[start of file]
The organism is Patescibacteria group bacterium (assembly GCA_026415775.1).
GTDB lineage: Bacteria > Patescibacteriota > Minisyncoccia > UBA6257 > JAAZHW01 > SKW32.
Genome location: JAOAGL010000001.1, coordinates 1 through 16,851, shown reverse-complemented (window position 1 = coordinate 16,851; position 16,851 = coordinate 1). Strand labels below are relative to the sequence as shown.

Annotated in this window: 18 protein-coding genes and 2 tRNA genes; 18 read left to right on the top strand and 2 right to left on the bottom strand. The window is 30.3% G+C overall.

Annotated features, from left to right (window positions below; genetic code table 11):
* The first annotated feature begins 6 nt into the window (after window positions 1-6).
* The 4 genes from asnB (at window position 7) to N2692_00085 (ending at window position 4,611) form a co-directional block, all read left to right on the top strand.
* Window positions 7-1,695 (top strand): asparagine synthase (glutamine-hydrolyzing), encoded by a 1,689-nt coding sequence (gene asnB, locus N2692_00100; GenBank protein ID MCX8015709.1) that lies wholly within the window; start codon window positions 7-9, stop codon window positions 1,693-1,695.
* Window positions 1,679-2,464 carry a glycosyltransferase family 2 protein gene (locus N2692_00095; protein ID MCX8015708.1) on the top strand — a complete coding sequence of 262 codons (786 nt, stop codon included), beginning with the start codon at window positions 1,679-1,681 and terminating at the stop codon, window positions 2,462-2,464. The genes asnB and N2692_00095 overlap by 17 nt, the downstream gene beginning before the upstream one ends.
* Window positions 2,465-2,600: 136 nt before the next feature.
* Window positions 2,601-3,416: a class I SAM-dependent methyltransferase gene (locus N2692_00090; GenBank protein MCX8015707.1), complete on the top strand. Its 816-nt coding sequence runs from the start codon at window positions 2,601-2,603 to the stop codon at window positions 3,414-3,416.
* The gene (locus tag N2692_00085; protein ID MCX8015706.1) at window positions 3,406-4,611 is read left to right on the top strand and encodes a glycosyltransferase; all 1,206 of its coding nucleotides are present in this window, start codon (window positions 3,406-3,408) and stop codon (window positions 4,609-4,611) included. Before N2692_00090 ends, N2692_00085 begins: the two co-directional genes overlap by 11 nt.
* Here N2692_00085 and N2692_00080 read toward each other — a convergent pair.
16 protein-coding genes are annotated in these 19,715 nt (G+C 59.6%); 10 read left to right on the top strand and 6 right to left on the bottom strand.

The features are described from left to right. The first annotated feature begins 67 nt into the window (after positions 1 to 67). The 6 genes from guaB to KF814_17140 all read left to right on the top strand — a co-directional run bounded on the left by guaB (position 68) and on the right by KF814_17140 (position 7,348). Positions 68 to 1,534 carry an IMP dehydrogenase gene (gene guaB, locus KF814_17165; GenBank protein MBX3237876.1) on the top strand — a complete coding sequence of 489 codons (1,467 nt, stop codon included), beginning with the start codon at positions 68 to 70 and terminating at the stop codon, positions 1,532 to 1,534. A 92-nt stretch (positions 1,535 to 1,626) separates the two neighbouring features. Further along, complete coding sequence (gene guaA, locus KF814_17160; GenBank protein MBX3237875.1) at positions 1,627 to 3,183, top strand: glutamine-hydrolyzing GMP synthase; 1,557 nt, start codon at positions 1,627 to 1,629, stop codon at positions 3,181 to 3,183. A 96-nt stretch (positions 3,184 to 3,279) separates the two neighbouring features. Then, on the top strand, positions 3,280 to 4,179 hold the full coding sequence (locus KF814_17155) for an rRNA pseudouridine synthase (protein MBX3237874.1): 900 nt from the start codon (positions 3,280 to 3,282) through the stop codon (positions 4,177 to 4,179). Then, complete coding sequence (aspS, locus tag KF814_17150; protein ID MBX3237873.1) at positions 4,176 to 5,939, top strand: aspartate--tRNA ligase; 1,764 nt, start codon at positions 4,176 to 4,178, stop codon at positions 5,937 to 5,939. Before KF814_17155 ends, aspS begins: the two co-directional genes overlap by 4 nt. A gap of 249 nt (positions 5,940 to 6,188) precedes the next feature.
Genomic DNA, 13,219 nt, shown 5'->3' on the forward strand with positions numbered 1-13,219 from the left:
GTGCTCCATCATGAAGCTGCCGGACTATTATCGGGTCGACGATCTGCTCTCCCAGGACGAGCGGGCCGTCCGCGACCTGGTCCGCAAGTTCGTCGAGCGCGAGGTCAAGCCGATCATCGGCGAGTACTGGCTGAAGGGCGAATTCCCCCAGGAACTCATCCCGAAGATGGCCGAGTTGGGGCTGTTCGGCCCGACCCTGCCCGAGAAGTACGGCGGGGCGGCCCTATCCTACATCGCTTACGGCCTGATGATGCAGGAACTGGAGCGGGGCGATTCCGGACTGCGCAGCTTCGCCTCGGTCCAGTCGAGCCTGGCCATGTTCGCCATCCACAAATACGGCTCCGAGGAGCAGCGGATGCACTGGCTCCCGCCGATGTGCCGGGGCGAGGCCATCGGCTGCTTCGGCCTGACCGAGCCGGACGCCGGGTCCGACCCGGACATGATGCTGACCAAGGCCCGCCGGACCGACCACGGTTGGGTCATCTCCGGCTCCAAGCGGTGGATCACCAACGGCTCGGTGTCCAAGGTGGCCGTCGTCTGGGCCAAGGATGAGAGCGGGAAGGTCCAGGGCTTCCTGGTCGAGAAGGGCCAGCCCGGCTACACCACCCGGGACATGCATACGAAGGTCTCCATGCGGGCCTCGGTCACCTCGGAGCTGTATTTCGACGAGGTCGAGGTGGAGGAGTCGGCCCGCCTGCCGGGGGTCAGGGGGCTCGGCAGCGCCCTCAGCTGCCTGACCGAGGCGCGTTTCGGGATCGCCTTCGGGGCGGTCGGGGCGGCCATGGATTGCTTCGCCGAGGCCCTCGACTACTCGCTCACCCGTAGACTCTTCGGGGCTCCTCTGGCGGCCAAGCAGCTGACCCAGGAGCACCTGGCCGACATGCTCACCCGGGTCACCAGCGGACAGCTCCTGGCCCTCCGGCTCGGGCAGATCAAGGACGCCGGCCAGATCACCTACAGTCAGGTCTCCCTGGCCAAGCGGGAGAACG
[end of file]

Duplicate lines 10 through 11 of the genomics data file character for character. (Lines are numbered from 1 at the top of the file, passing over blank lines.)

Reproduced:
* Window positions 2,465-2,600: 136 nt before the next feature.
* Window positions 2,601-3,416: a class I SAM-dependent methyltransferase gene (locus N2692_00090; GenBank protein MCX8015707.1), complete on the top strand. Its 816-nt coding sequence runs from the start codon at window positions 2,601-2,603 to the stop codon at window positions 3,414-3,416.